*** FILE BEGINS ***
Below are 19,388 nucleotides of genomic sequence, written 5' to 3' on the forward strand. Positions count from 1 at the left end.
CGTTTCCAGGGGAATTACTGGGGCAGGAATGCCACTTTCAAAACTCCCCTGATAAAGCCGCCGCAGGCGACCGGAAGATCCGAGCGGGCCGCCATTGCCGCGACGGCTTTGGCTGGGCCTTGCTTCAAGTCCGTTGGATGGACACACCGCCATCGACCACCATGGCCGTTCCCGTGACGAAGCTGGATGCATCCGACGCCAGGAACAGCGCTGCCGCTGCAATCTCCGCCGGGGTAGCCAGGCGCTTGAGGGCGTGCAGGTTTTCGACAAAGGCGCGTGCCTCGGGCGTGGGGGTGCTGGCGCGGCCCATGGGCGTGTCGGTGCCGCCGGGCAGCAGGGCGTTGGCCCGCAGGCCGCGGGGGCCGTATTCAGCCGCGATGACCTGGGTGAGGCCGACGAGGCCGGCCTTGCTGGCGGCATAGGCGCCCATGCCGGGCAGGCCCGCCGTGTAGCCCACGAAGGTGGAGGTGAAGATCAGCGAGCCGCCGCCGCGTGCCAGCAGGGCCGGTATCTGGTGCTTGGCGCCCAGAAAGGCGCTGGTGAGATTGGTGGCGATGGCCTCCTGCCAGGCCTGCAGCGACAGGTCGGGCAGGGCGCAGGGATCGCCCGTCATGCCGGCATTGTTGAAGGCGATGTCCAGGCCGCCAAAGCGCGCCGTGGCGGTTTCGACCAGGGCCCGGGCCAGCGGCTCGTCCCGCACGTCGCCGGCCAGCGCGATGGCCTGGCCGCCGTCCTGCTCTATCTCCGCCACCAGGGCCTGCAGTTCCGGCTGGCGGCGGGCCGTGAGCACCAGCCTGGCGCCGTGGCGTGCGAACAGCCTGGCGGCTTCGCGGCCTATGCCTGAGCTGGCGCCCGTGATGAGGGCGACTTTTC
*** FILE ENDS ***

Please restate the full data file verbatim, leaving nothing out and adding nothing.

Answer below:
Below are 19,388 nucleotides of genomic sequence, written 5' to 3' on the forward strand. Positions count from 1 at the left end.
CGTTTCCAGGGGAATTACTGGGGCAGGAATGCCACTTTCAAAACTCCCCTGATAAAGCCGCCGCAGGCGACCGGAAGATCCGAGCGGGCCGCCATTGCCGCGACGGCTTTGGCTGGGCCTTGCTTCAAGTCCGTTGGATGGACACACCGCCATCGACCACCATGGCCGTTCCCGTGACGAAGCTGGATGCATCCGACGCCAGGAACAGCGCTGCCGCTGCAATCTCCGCCGGGGTAGCCAGGCGCTTGAGGGCGTGCAGGTTTTCGACAAAGGCGCGTGCCTCGGGCGTGGGGGTGCTGGCGCGGCCCATGGGCGTGTCGGTGCCGCCGGGCAGCAGGGCGTTGGCCCGCAGGCCGCGGGGGCCGTATTCAGCCGCGATGACCTGGGTGAGGCCGACGAGGCCGGCCTTGCTGGCGGCATAGGCGCCCATGCCGGGCAGGCCCGCCGTGTAGCCCACGAAGGTGGAGGTGAAGATCAGCGAGCCGCCGCCGCGTGCCAGCAGGGCCGGTATCTGGTGCTTGGCGCCCAGAAAGGCGCTGGTGAGATTGGTGGCGATGGCCTCCTGCCAGGCCTGCAGCGACAGGTCGGGCAGGGCGCAGGGATCGCCCGTCATGCCGGCATTGTTGAAGGCGATGTCCAGGCCGCCAAAGCGCGCCGTGGCGGTTTCGACCAGGGCCCGGGCCAGCGGCTCGTCCCGCACGTCGCCGGCCAGCGCGATGGCCTGGCCGCCGTCCTGCTCTATCTCCGCCACCAGGGCCTGCAGTTCCGGCTGGCGGCGGGCCGTGAGCACCAGCCTGGCGCCGTGGCGTGCGAACAGCCTGGCGGCTTCGCGGCCTATGCCTGAGCTGGCGCCCGTGATGAGGGCGACTTTTC